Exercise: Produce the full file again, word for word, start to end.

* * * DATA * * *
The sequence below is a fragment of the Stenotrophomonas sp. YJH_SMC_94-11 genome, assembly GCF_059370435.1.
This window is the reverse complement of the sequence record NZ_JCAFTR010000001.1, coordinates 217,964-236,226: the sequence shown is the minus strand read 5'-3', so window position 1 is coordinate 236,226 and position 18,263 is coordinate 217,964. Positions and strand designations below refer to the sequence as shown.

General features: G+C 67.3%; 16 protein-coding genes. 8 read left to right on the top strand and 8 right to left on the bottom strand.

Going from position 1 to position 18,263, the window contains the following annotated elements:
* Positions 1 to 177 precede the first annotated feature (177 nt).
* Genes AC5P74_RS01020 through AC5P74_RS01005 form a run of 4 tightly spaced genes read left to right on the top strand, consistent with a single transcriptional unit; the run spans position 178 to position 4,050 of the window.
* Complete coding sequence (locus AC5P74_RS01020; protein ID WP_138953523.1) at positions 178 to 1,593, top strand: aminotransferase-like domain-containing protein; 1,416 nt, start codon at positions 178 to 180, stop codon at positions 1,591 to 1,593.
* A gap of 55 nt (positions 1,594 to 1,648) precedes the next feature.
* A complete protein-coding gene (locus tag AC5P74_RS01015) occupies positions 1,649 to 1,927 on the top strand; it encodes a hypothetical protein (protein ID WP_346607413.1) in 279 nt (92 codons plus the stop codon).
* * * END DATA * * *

The sequence below is a fragment of the Stenotrophomonas sp. YJH_SMC_94-11 genome, assembly GCF_059370435.1.
This window is the reverse complement of the sequence record NZ_JCAFTR010000001.1, coordinates 217,964-236,226: the sequence shown is the minus strand read 5'-3', so window position 1 is coordinate 236,226 and position 18,263 is coordinate 217,964. Positions and strand designations below refer to the sequence as shown.

General features: G+C 67.3%; 16 protein-coding genes. 8 read left to right on the top strand and 8 right to left on the bottom strand.

Going from position 1 to position 18,263, the window contains the following annotated elements:
* Positions 1 to 177 precede the first annotated feature (177 nt).
* Genes AC5P74_RS01020 through AC5P74_RS01005 form a run of 4 tightly spaced genes read left to right on the top strand, consistent with a single transcriptional unit; the run spans position 178 to position 4,050 of the window.
* Complete coding sequence (locus AC5P74_RS01020; protein ID WP_138953523.1) at positions 178 to 1,593, top strand: aminotransferase-like domain-containing protein; 1,416 nt, start codon at positions 178 to 180, stop codon at positions 1,591 to 1,593.
* A gap of 55 nt (positions 1,594 to 1,648) precedes the next feature.
* A complete protein-coding gene (locus tag AC5P74_RS01015) occupies positions 1,649 to 1,927 on the top strand; it encodes a hypothetical protein (protein ID WP_346607413.1) in 279 nt (92 codons plus the stop codon).